As the Cleveland Browns prepare to take on the Buffalo Bills in Detroit (still very weird to put those three cities together in a sentence), an interesting conversation has started about the NFL as a whole.
For well over a decade, the league has been all about the passing offense. Rules have been changed to make it easier for wide open spaces and harder for defenses to do much of anything to stop it.
In response, teams have started focusing on drafting smaller players to keep up with defenders. Gone are the days of 260-pound linebackers and multiple 320-plus-pound interior defensive linemen. In are the days of nickel defense, pass rushers and coverage linebackers.
As discussed in length here via ESPN, teams might be making adjustments on offense in response to those lighter defenders:
One of the coolest conversations I’ve ever been a part of on TV, again. @minakines @realrclark25 @mspears96 @laurarutledge pic.twitter.com/dncFb3F89d— Dan Orlovsky (@danorlovsky7) November 16, 2022
While I may have joked about it in response to Mina Kimes' tweet, the data shows that the narrative of power run offenses coming back in style is accurate:
Success rate, via @PFF:— Mina Kimes (@minakimes) November 16, 2022
2021: 27.9% https://t.co/wKOwf11TNM
For the Browns, running the ball has been a staple under HC Kevin Stefanski. With their great offensive line and the duo of Nick Chubb and Kareem Hunt, Cleveland has been very successful as a rushing team. What is interesting is that they aren’t just successful running zone-scheme but have been quite diverse:
Total rush EPA by run concept (via PFF) pic.twitter.com/VfG0GTEt74— Austin Gayle (@austingayle_) November 17, 2022
Even if it is hard to discern the specific details in the above picture, you can see that the Browns have similar success in a variety of concepts. Perhaps most surprising is how effective Jacoby Brissett has been scrambling on top of his quality QB sneaks.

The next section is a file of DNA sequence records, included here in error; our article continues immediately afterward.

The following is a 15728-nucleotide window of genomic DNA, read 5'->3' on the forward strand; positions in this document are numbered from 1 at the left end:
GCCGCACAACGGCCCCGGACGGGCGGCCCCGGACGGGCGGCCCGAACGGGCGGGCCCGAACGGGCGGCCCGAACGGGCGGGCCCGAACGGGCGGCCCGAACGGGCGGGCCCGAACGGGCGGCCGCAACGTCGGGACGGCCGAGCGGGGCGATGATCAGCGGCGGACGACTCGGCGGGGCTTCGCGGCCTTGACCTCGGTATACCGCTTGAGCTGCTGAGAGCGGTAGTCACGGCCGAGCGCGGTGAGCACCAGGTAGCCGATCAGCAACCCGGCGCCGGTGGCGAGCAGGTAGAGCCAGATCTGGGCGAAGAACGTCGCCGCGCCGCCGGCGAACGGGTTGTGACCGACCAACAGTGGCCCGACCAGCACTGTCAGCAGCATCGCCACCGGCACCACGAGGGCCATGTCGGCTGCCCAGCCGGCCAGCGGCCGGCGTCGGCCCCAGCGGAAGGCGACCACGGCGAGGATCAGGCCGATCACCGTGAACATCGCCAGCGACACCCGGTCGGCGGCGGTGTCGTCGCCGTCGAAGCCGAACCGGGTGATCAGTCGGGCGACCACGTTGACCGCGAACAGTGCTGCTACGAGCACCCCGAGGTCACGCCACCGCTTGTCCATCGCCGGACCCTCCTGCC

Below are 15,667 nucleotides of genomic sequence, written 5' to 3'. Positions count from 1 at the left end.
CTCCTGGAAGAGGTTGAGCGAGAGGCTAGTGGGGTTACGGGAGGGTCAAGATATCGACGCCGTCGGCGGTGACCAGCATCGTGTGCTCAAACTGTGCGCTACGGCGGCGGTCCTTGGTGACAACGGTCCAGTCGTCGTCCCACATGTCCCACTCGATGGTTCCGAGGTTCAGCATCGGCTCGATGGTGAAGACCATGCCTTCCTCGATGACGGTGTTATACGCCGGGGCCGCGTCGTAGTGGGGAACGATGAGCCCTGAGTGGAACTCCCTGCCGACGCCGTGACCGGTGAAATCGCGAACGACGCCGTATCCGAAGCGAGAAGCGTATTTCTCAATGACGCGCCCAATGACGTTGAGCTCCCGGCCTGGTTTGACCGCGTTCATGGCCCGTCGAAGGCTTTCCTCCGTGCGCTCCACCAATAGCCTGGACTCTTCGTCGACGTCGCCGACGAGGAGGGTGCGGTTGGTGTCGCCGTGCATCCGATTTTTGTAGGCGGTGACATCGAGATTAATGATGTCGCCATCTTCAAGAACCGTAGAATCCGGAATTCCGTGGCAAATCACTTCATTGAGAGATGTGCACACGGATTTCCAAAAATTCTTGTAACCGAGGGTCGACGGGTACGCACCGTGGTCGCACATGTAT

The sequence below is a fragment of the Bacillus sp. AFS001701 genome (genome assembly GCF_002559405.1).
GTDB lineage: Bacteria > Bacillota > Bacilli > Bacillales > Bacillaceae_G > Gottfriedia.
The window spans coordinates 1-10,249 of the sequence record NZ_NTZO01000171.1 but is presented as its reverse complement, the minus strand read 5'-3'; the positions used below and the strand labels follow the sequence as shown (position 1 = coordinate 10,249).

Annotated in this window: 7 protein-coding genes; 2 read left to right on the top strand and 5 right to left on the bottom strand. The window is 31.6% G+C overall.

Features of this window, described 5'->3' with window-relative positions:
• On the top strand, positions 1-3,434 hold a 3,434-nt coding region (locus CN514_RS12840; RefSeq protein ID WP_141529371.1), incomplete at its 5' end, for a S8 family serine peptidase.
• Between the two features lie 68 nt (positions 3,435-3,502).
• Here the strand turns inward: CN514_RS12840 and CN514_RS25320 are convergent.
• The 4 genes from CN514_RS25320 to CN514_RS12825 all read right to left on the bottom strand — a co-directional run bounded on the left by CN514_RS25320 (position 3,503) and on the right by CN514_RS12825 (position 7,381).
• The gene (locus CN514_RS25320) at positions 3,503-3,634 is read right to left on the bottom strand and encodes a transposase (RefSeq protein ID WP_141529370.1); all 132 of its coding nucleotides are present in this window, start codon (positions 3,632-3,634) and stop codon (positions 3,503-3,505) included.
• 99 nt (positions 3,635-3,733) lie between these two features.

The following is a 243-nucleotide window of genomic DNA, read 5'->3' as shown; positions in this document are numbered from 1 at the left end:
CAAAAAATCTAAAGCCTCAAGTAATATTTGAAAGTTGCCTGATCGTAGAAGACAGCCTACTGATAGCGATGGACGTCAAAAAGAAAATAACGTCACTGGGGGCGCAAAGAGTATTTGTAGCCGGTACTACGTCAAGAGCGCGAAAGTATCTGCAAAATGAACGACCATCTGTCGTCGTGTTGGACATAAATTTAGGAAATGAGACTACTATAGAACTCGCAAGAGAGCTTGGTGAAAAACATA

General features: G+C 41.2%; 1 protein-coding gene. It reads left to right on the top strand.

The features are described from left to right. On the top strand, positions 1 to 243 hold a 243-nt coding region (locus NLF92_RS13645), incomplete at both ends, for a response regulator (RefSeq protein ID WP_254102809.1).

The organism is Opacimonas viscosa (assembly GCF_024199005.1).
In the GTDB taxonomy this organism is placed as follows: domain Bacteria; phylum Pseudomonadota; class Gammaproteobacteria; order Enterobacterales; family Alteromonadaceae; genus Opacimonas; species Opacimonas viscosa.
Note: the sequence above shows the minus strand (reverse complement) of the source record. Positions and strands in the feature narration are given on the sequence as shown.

As Andrew Hawkins discussed in the above clip, kids are being trained around speed and agility much more now and have been for about two decades now. It may take time for defenses to adjust and start valuing larger, stronger players at important interior positions. Cleveland GM Andrew Berry, for one, has not placed value there during his time in charge.
One draft scout noted the differences he’s seen recently:
For the last decade, personnel departments have lowered the value on old school 2 gap, run stuffing DT's. I think that's going to change in upcoming draft. So many teams playing shell coverage (light box counts) to limit explosive plays. That skill set has value once again.— Daniel Jeremiah (@MoveTheSticks) November 17, 2022
Will we see the trend of power and counter run games being successful over the next few years continue? If so, how quickly will defenses be able to adapt and are there enough large, strong players in the pipeline for it to happen?
‘When you zig, I zag.’ The NFL has always had a cyclical nature. Are we starting the trend back to more power-style offenses despite league rules attempting to regulate physicality? Something to watch. Thankfully, at least on offense, the Browns are ahead of the game in that respect but now need the defense to catch up as well.